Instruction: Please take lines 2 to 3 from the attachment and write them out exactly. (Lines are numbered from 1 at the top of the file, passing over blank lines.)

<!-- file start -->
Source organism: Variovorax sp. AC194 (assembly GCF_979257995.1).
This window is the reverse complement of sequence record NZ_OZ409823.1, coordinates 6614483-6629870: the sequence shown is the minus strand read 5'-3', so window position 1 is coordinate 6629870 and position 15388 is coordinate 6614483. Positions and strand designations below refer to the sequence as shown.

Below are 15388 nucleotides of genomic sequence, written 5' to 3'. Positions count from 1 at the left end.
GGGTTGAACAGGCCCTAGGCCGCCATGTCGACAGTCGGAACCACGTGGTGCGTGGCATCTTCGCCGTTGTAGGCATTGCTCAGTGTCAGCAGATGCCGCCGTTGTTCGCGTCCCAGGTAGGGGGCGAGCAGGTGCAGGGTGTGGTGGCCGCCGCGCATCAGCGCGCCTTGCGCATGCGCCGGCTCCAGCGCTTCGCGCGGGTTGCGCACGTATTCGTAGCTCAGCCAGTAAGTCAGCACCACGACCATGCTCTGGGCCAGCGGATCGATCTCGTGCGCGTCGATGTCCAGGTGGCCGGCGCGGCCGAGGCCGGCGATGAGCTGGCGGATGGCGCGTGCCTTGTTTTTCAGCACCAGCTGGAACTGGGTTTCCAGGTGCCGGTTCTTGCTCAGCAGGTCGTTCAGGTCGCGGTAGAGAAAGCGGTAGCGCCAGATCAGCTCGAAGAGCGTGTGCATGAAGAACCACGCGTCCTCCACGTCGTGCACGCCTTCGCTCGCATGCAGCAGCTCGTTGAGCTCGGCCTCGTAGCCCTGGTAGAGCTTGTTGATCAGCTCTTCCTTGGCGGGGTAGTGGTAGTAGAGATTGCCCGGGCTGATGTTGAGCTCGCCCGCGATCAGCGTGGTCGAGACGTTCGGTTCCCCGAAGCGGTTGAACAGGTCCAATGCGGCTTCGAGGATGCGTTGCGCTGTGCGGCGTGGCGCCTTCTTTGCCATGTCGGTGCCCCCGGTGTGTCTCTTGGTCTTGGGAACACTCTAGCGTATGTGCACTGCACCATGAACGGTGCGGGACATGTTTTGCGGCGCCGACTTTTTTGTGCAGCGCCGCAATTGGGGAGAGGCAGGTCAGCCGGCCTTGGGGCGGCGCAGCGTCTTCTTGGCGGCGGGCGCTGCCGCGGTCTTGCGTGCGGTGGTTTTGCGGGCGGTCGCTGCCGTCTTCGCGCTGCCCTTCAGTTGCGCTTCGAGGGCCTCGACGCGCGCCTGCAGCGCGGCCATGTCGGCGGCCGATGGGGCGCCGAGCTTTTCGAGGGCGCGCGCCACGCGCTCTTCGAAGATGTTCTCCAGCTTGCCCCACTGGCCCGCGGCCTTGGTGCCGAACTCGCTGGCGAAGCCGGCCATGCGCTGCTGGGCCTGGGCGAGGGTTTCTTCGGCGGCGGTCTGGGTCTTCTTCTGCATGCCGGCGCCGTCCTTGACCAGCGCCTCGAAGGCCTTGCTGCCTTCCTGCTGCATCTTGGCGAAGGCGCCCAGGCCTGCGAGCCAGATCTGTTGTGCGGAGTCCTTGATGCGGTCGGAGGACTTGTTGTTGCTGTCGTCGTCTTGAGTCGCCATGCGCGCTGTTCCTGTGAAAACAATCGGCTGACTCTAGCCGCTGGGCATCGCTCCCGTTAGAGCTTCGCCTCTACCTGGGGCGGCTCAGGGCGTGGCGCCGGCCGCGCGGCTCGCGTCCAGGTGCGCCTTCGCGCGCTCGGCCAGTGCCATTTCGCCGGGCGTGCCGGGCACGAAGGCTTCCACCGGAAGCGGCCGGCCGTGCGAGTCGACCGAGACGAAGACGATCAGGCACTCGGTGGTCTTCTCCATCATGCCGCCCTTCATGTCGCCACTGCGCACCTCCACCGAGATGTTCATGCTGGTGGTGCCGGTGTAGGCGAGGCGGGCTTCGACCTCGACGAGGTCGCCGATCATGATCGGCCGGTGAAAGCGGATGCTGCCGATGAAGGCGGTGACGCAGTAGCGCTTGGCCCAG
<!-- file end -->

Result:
This window is the reverse complement of sequence record NZ_OZ409823.1, coordinates 6614483-6629870: the sequence shown is the minus strand read 5'-3', so window position 1 is coordinate 6629870 and position 15388 is coordinate 6614483. Positions and strand designations below refer to the sequence as shown.

Below are 15388 nucleotides of genomic sequence, written 5' to 3'. Positions count from 1 at the left end.